The North Carolina - Virginia boundary line had remained unsurveyed while a dispute raged around it for more than forty years. The survey was fraught with many problems, ranging from the inherent hazards the wilderness contained to the conflicting politics within the Virginia Council and the intercolonial jealousy of Virginia and North Carolina, which appeared to be unsurmountable.
In 1709, the governors of both North Carolina and Virginia appointed commissioners to settle this boundary. North Carolina appointed Edward Moseley and John Lawson; but Lawson left his deputy, Colonel William Maine, to act for him. In 1710, these commissioners met Philip Ludwell and Nathaniel Harrison, commissioners from Virginia, but the Carolina commissioners insisted that the surveying instruments used by the Virginians were not to be trusted, and the meeting broke up without having accomplished anything except the charge from the Virginians that Moseley did not want the line run because he was trading in disputed lands.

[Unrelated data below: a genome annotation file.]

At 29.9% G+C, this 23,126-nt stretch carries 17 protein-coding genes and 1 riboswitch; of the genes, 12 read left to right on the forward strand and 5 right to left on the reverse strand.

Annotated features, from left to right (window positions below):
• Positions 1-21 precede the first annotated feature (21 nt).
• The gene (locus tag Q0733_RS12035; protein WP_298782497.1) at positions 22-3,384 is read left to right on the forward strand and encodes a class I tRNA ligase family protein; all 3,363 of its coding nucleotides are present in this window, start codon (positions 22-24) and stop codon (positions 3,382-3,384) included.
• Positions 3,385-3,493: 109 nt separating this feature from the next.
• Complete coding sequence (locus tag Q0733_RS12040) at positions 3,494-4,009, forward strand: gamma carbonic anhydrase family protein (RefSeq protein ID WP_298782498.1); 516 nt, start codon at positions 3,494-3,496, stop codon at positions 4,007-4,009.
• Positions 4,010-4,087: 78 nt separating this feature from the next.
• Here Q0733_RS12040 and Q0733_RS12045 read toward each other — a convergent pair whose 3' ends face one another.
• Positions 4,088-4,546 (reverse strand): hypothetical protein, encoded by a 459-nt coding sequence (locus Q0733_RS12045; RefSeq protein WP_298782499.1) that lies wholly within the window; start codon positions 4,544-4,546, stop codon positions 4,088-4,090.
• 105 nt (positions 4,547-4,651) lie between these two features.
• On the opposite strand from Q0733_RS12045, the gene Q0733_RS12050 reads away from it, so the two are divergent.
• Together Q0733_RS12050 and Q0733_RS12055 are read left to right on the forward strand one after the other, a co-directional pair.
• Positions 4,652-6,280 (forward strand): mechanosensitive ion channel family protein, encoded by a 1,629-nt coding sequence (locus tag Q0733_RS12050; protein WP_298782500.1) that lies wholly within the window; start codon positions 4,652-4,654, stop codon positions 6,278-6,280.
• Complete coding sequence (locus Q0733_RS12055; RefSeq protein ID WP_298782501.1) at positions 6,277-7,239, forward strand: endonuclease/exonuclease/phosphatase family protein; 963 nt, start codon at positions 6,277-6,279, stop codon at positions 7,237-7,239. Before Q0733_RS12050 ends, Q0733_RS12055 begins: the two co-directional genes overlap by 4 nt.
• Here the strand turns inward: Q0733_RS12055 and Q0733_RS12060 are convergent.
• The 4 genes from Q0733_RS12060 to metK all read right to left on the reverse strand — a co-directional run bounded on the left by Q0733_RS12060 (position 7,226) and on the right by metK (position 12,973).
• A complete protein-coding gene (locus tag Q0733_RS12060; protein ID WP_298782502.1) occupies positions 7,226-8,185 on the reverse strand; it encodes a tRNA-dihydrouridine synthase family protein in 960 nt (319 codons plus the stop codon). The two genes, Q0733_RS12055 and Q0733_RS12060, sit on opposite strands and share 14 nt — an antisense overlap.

When the commissioners from these two colonies did meet again in March 1728, it was found that the Carolina commissioners had been right in 1710 as to the inaccuracy of the Virginia instruments, and the Virginians frankly admitted it.
On the 27th of February, 1728, William Byrd, Will Dandridge, and Richard Fitzwilliam, as commissioners from Virginia, met Edward Moseley, C. Gale, Will Little, and J. Lovick, as commissioners from North Carolina, at Corotuck Inlet, and began the survey on the 27th day of March, and continued it till the weather got "warm enough to give life and vigor to the rattlesnakes" in the beginning of April, when they stopped till September 20, when the survey was renewed; and after going a certain distance beyond their own inhabitants the North Carolina commissioners refused to proceed further, and protested against the Virginia commissioners proceeding further with it.